After the biggest event of my life, which was blogged about two weeks ago, my new Fiancé and I have done some pretty big stuff. It was Sam's second Monday here and we had slept in far too late. We decided to try out a short hike on Lantau Island near Ngong Ping, which is where the "Big Buddha" is. I've been in Hong Kong for eleven months and never once had the desire to go up to the Buddha because it seemed like an awful lot of walking to see something I didn't care much about. This day was no different. We planned to hike in the area, but not to go to the Buddha.
My Fiancé is so hot.
We took the MTR to Tung Chung so we could hop on a bus to Ngong Ping. We ate lunch in Tung Chung and then walked out to the bus stop, only to find out that we had just missed our bus and there wouldn't be another for 45 minutes. Also, did I mention it was freaking hot? Because it was freaking hot. So instead of standing in the heat for 45 minutes, my caring, supportive Fiancé somehow talked me into getting on the cable cars that take us up to the same area. I hate sitting high up in the air for extended periods of time. I hate ferris wheels. I hate bridges. I hate cable cars. This was actually the second time Sam has talked me into getting on such a contraption. The first time was at the San Diego Zoo a year ago.
The view was fierce and I actually wasn't too uncomfortable with the ride.
It was much more bearable than that stupid ferris wheel on the Seattle Water Front.
And there's the Buddha. Also known as "Tian Tan Buddha". It's meant to symbolize the harmony between man and nature. Pictures don't really do it justice.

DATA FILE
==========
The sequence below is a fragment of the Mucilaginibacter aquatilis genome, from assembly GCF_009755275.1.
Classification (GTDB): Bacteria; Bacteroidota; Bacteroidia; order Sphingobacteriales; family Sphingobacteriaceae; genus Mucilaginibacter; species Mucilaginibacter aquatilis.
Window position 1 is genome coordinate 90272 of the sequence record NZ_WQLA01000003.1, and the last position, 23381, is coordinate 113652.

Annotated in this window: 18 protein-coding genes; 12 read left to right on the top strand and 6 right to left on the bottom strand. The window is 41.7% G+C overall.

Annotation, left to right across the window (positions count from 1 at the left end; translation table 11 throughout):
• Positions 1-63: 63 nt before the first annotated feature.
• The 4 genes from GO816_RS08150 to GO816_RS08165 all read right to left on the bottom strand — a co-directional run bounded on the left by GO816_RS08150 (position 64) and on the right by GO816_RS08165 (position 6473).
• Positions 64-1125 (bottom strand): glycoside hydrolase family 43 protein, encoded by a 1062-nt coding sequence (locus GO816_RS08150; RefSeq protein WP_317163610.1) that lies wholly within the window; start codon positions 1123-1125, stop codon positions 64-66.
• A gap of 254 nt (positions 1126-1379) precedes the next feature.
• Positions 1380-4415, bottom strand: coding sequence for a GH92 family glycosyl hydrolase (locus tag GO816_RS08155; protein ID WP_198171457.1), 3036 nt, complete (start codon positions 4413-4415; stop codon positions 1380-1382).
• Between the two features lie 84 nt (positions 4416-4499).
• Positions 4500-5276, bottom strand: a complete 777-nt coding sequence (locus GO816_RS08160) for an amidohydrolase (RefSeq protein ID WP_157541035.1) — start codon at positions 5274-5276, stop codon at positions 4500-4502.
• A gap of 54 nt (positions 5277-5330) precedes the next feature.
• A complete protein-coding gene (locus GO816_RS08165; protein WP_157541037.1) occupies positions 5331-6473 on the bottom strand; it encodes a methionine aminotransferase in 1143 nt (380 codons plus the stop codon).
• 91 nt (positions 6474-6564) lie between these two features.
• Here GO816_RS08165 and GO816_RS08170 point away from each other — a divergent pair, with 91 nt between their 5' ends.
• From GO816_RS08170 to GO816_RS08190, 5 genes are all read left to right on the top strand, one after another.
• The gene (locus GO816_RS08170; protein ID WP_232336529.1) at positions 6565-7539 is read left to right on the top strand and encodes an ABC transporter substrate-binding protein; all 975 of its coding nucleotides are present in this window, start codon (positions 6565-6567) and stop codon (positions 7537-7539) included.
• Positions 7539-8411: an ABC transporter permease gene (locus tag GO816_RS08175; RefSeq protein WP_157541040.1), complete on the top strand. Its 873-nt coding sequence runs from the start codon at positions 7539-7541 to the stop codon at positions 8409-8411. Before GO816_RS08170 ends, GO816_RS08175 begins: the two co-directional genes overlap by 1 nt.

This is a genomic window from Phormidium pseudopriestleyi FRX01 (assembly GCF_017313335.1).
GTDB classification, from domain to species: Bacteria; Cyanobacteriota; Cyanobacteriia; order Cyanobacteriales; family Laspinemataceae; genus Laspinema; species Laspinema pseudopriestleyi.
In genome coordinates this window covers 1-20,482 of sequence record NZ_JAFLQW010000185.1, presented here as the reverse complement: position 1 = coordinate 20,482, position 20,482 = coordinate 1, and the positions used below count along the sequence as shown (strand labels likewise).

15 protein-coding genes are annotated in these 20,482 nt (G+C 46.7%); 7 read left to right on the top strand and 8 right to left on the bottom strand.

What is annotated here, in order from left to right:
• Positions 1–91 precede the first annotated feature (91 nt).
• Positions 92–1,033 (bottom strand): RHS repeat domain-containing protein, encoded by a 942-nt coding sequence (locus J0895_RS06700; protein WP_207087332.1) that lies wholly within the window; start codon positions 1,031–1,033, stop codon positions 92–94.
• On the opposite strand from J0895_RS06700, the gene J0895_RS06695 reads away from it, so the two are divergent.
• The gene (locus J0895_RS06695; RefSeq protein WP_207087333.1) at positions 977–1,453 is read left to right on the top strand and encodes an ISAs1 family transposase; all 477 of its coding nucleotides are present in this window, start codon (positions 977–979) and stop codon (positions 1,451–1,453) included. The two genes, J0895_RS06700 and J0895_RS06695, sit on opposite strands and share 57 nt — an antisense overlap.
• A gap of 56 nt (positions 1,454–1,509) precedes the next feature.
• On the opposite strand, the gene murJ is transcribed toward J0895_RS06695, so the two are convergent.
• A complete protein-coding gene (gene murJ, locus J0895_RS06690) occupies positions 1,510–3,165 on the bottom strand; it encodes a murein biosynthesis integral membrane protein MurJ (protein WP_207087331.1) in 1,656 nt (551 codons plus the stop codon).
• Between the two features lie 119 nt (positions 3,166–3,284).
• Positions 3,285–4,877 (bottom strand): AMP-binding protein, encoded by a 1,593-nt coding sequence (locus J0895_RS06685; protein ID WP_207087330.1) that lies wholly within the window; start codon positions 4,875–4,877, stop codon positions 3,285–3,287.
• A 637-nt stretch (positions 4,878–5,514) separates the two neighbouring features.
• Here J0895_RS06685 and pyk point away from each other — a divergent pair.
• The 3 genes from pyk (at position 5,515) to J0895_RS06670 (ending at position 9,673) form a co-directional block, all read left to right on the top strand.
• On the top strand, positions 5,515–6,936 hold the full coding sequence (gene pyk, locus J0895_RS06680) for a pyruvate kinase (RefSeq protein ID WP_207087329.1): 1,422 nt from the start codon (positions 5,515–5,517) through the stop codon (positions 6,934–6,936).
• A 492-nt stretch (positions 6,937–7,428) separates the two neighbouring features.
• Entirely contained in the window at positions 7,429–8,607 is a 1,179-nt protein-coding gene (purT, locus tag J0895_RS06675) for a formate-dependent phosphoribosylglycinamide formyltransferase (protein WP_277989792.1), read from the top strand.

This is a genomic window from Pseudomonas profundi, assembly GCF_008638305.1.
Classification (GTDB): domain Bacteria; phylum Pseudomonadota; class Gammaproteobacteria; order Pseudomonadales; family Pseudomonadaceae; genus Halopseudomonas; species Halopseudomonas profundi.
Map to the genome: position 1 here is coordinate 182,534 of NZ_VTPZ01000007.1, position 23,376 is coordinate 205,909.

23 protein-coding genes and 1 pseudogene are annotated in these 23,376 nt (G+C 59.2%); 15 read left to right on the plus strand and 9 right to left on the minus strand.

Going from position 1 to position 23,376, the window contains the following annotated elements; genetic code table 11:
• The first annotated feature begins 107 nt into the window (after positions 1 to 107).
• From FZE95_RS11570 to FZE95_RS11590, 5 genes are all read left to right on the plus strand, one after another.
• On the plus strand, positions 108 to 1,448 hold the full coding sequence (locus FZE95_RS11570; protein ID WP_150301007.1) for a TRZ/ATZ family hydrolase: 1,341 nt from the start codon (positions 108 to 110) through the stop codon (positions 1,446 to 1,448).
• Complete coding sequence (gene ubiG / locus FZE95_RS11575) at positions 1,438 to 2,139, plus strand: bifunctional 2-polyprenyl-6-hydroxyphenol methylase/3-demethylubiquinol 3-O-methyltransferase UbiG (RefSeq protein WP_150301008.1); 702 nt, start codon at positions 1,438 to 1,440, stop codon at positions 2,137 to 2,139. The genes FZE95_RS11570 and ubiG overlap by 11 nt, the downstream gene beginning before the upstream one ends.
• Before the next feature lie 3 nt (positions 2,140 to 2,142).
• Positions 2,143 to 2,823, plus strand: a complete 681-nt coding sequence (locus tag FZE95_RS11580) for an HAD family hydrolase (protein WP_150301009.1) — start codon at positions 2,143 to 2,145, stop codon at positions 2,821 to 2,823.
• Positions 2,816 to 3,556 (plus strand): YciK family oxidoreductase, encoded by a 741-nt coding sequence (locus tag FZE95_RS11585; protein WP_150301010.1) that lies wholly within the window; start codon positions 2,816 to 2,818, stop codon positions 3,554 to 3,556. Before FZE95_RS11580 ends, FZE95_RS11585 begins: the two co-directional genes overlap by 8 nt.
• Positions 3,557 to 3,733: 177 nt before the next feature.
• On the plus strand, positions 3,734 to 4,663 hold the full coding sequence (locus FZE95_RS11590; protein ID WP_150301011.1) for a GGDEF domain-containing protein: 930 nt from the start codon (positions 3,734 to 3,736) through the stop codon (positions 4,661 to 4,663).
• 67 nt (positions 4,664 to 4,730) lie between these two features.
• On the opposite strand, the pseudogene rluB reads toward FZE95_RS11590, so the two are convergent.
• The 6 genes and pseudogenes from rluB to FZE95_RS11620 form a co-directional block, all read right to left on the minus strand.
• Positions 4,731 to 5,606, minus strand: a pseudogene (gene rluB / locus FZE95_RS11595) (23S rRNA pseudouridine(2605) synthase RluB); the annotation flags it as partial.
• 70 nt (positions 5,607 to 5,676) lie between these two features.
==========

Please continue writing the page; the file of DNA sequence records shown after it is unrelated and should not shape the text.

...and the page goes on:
We arrived at the top after about 25 minutes on the cable cars. We rode up with two Marines who were stationed in Japan and who didn't seem totally comfortable with telling us they were Marines. We mostly discussed the legalization of recreational marijuana use in Washington State.
We walked through a tourist area where they sell a bunch of over-priced crap that you can buy in Mongkok for much cheaper.
We then walked up a crap-ton of stairs.
We were so excited because we figured we were going to see a really amazing national treasure (not like the Nicolas Cage movie) that was built hundreds of years ago by Chinese men who carried equipment up this giant mountain to build a shrine to their god.
Nope. It was built in 1993 by a bunch of machines. It's made of bronze and steel and it's featured on a lot of postage stamps.
After climbing back down, we walked around the shops while we waited for our bus.
Note: If you damage any of the merchandise with your giant, monstrous, deformed hand, you must repay in full price... and those are my boots.
There's also a giant Buddhist Temple, but they were doing construction on it. Also, forgive my American ignorance, but I feel like once you've seen one Buddhist Temple, you've seen them all.
We hopped on our bus and headed to Tai O (a small fishing village on Lantau- featured in one of my previous blog posts. Also known as "The Venice of Hong Kong").
We took a boat tour through the village and then saw a ton of dolphins. I'm not kidding. Normally you go and see maybe one. Sometimes they don't make an appearance at all. We saw four or five and they were going nuts. Did I mention the dolphins here are pink? I wish we had some excellent photos, but we don't. It was far too magical to capture on film. You'll just have to take our word for it.
We believed the day to be incredibly successful and we enjoyed every minute of it. We returned home from Tai O on a treacherous bus ride where we "saw" some wild cattle.
On Wednesday, we had a Disney Day! Hooray!
We rode everything in the park in a matter of an hour or two. Everyone in Hong Kong is back in school, thank Heaven. We even had time for Autopia! And our car made strange sounds every time we pressed on the gas pedal.